The Constitution was written so as to have checks and balances between the Congress, the Executive and the Supreme Court. Their individual powers were clearly spelled out but were drastically altered by one of the first acts of the Congress, the act that established the Judiciary. If the Judiciary was to be the final judge in all disputes between the parties named in Article 3 Section 2, then it should not have taken over 40 pages to describe the court's powers to settle disputes.
True to form, it was Chief Justice John Marshall, the one who in McColloch versus Maryland 17 US 316 opined that Congress could do most anything that was not specifically prohibited while saying the Constitution has prescribed limits, is again the culprit in giving the Congress the power to delegate law making to the executive provided it is within prescribed limits as defined by the Supreme Court.
The case in question was Waymand versus Southard and brought to the court because the plaintiff objected to a state marshal's actions that exceeded those of the legislation he was enforcing. How this was not settled in the state court I have no idea but Marshall took the opportunity of siding with the plaintiff while at the same time stating the state legislatures could not delegate law making to the state's executive branch, but the Congress of the United States could within the limits imposed by the Supreme Court. Of course they could not impose such limits unless a dispute arose between the parties affected by the abuse of power.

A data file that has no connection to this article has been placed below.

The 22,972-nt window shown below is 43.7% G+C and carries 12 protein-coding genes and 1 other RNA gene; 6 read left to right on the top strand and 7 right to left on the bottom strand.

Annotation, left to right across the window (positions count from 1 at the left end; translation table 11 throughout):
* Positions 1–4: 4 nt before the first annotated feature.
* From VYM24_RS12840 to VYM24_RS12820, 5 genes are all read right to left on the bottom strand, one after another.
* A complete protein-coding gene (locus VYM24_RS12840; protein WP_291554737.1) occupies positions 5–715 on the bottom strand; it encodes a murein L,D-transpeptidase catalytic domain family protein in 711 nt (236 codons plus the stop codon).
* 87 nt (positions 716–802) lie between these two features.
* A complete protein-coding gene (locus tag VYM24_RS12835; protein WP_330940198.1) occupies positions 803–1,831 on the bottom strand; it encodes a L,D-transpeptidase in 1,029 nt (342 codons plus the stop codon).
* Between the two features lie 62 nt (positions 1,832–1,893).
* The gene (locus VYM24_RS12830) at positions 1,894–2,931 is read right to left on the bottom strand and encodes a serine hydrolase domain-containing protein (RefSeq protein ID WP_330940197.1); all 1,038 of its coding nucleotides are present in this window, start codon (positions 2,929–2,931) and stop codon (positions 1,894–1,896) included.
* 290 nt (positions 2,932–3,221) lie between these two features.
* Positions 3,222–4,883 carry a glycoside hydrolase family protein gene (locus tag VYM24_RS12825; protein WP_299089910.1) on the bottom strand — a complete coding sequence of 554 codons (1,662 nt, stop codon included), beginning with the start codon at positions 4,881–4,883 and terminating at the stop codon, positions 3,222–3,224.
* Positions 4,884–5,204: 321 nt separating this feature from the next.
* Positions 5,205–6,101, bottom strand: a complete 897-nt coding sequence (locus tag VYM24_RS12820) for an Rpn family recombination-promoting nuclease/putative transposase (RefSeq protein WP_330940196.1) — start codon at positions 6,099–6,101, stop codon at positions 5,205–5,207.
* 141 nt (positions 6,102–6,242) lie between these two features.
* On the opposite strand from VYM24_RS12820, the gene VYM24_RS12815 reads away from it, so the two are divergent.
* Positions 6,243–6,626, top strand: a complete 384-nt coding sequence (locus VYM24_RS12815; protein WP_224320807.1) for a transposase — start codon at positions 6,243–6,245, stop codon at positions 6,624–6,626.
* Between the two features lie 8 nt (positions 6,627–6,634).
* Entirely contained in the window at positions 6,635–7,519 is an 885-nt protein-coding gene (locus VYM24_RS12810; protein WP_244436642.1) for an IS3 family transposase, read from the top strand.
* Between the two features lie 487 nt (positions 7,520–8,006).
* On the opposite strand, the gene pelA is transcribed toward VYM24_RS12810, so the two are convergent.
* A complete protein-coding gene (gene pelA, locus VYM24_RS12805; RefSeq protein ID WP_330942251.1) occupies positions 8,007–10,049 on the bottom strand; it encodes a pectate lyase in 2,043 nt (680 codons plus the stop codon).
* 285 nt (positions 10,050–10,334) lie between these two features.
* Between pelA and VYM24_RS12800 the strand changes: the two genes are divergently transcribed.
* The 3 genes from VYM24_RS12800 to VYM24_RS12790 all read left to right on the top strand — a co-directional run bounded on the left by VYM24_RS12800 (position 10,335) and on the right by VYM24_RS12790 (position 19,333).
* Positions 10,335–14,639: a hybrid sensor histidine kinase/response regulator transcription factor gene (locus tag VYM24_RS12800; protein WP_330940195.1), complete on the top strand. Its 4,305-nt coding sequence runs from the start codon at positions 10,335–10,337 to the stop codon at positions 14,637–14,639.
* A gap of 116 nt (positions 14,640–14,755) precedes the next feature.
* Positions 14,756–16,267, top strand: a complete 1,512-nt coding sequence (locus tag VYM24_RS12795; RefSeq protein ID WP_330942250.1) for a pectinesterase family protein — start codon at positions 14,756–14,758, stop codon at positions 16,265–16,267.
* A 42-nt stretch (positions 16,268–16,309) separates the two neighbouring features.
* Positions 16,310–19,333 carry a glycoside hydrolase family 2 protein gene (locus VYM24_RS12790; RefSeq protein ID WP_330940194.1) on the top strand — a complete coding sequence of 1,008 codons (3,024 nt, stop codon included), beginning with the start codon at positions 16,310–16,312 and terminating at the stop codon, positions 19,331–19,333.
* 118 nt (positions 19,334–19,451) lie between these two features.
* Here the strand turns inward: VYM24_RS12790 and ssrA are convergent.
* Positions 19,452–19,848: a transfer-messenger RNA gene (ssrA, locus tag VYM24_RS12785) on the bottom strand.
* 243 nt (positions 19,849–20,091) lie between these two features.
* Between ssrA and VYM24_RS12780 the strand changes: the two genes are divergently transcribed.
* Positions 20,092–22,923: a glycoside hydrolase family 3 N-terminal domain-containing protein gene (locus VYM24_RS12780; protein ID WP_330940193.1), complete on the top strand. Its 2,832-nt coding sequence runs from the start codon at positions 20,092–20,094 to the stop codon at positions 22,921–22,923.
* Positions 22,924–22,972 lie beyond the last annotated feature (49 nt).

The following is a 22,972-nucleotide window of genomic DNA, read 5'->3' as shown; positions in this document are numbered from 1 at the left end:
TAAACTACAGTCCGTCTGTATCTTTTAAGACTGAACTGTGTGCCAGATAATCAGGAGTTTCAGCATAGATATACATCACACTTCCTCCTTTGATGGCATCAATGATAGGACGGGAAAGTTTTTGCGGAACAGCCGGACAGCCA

If the executive issues Executive orders that have the force of law, that order is prima facie an unconstitutional assumption of power not granted to the executive. In muddying the waters, Marshall opened the door for the Supreme Court to make the decision as to what can be delegated. The plaintiff does not even have to have standing in order to bring such a suit if he is not personally harmed by the law. The ACLU and other special interest groups including the States themselves have used this mechanism when it suits them and the lower courts will acquiesce as they have in the past for matters that have high profile.
As Judge Robert Bork has said, if the courts followed the Constitution all of the Fair Deal and New Deal legislation as well as Social Security, Medicare and Medicaid would never entered the lexicon of US law.
Thomas Jefferson and James Madison in the Virginia and Kentucky Resolutions tried to get the northern states to adopt the stance that it was the States who were the sole determiner of what was Constitutional but they would not. Why should they when the Constitution was written to favor the mercantile classes.